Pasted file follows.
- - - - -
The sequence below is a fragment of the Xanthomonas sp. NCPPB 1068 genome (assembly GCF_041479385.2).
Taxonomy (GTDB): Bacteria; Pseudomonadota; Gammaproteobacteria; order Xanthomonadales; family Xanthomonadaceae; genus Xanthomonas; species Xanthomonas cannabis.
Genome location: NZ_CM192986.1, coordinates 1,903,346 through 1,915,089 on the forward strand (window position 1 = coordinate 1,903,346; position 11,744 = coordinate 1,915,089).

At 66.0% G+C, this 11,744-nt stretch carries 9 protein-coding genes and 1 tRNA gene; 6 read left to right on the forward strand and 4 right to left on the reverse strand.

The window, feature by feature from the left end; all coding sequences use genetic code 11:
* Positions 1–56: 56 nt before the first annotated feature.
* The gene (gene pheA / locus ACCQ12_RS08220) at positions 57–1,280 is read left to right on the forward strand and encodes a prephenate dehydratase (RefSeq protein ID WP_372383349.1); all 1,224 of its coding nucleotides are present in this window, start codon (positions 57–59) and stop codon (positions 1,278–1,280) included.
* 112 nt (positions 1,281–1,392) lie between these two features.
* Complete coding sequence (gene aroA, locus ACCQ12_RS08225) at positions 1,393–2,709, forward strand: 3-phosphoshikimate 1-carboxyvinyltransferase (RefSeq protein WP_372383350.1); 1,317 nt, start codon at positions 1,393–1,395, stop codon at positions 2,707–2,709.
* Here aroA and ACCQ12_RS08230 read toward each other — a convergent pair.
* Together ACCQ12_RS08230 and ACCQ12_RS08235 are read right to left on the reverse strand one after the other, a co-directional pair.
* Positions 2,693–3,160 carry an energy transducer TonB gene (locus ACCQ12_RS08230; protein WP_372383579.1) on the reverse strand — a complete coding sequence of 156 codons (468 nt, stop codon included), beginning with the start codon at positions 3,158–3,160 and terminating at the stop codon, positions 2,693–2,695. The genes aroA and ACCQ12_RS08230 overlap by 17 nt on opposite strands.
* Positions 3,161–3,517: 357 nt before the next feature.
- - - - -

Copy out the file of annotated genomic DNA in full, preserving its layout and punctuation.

The sequence below is a fragment of the Xanthomonas sp. NCPPB 1068 genome (assembly GCF_041479385.2).
Taxonomy (GTDB): Bacteria; Pseudomonadota; Gammaproteobacteria; order Xanthomonadales; family Xanthomonadaceae; genus Xanthomonas; species Xanthomonas cannabis.
Genome location: NZ_CM192986.1, coordinates 1,903,346 through 1,915,089 on the forward strand (window position 1 = coordinate 1,903,346; position 11,744 = coordinate 1,915,089).

At 66.0% G+C, this 11,744-nt stretch carries 9 protein-coding genes and 1 tRNA gene; 6 read left to right on the forward strand and 4 right to left on the reverse strand.

The window, feature by feature from the left end; all coding sequences use genetic code 11:
* Positions 1–56: 56 nt before the first annotated feature.
* The gene (gene pheA / locus ACCQ12_RS08220) at positions 57–1,280 is read left to right on the forward strand and encodes a prephenate dehydratase (RefSeq protein ID WP_372383349.1); all 1,224 of its coding nucleotides are present in this window, start codon (positions 57–59) and stop codon (positions 1,278–1,280) included.
* 112 nt (positions 1,281–1,392) lie between these two features.
* Complete coding sequence (gene aroA, locus ACCQ12_RS08225) at positions 1,393–2,709, forward strand: 3-phosphoshikimate 1-carboxyvinyltransferase (RefSeq protein WP_372383350.1); 1,317 nt, start codon at positions 1,393–1,395, stop codon at positions 2,707–2,709.
* Here aroA and ACCQ12_RS08230 read toward each other — a convergent pair.
* Together ACCQ12_RS08230 and ACCQ12_RS08235 are read right to left on the reverse strand one after the other, a co-directional pair.
* Positions 2,693–3,160 carry an energy transducer TonB gene (locus ACCQ12_RS08230; protein WP_372383579.1) on the reverse strand — a complete coding sequence of 156 codons (468 nt, stop codon included), beginning with the start codon at positions 3,158–3,160 and terminating at the stop codon, positions 2,693–2,695. The genes aroA and ACCQ12_RS08230 overlap by 17 nt on opposite strands.
* Positions 3,161–3,517: 357 nt before the next feature.